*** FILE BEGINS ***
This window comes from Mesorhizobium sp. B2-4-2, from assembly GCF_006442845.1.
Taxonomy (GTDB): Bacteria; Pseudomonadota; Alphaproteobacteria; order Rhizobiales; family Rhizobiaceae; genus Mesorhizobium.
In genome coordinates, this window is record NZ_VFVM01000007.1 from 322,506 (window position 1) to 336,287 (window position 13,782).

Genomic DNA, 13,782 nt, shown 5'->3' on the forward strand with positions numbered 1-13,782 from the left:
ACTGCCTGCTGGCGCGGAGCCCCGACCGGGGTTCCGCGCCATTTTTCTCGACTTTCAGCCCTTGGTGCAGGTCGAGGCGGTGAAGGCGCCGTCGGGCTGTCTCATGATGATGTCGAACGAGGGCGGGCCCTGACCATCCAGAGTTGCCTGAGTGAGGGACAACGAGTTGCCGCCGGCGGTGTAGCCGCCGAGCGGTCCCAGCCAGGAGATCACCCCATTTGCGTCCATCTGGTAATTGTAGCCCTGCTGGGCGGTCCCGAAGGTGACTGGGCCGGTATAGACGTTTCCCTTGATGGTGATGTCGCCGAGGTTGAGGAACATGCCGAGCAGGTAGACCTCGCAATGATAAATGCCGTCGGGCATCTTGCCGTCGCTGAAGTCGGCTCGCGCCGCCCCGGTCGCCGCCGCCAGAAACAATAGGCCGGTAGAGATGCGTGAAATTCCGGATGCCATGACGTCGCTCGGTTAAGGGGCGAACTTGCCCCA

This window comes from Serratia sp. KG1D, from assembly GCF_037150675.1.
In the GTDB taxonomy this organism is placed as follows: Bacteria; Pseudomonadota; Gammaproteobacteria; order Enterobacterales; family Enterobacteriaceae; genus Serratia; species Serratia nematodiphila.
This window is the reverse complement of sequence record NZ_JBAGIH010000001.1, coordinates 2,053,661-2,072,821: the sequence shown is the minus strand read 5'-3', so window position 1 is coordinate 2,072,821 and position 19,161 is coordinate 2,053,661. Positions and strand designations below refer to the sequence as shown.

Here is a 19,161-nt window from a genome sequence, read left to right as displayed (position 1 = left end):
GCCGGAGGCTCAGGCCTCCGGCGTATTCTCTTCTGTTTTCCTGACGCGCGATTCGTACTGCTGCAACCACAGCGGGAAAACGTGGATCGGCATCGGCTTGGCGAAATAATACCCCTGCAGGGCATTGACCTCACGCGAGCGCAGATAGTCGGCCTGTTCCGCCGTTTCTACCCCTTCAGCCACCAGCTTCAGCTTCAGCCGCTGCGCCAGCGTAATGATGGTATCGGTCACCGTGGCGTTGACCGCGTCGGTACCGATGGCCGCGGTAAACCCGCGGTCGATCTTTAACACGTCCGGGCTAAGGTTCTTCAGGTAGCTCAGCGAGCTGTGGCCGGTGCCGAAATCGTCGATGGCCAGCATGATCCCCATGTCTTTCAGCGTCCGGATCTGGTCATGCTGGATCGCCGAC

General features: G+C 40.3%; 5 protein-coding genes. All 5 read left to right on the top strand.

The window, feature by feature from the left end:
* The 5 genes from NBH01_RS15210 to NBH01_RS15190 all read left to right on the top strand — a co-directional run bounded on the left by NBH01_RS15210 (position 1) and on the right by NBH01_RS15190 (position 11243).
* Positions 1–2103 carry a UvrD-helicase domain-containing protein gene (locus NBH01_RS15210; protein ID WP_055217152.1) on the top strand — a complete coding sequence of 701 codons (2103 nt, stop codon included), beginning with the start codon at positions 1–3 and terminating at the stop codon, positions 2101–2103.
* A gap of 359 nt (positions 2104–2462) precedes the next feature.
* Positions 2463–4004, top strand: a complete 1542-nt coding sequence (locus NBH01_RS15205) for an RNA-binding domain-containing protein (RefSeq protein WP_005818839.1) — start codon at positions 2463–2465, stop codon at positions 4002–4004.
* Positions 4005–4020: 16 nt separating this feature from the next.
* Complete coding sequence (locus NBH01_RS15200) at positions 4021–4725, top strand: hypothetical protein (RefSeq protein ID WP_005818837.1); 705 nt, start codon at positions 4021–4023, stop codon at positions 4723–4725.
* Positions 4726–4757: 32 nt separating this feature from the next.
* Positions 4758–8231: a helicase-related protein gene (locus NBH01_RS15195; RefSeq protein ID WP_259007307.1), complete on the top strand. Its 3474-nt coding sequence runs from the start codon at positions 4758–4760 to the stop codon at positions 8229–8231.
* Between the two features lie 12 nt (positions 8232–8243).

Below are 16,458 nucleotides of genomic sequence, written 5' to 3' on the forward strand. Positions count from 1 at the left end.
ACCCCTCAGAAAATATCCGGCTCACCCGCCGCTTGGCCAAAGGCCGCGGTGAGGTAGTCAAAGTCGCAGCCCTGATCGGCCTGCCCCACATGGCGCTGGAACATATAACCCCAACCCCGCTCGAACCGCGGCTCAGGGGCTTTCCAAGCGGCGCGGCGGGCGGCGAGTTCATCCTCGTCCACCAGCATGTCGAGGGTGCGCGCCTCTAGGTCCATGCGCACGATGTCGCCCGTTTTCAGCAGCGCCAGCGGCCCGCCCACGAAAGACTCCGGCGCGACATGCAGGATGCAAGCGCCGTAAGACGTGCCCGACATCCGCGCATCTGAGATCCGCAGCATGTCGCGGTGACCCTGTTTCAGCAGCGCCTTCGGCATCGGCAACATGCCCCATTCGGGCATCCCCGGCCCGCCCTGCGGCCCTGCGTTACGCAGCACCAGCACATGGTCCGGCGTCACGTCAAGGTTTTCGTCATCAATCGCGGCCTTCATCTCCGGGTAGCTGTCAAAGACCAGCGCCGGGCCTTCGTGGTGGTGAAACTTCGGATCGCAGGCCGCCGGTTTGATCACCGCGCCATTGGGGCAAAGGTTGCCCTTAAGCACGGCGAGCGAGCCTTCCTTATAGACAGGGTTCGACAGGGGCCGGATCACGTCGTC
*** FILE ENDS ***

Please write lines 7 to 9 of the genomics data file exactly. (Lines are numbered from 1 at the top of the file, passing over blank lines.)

In the GTDB taxonomy this organism is placed as follows: Bacteria; Pseudomonadota; Gammaproteobacteria; order Enterobacterales; family Enterobacteriaceae; genus Serratia; species Serratia nematodiphila.
This window is the reverse complement of sequence record NZ_JBAGIH010000001.1, coordinates 2,053,661-2,072,821: the sequence shown is the minus strand read 5'-3', so window position 1 is coordinate 2,072,821 and position 19,161 is coordinate 2,053,661. Positions and strand designations below refer to the sequence as shown.

Here is a 19,161-nt window from a genome sequence, read left to right as displayed (position 1 = left end):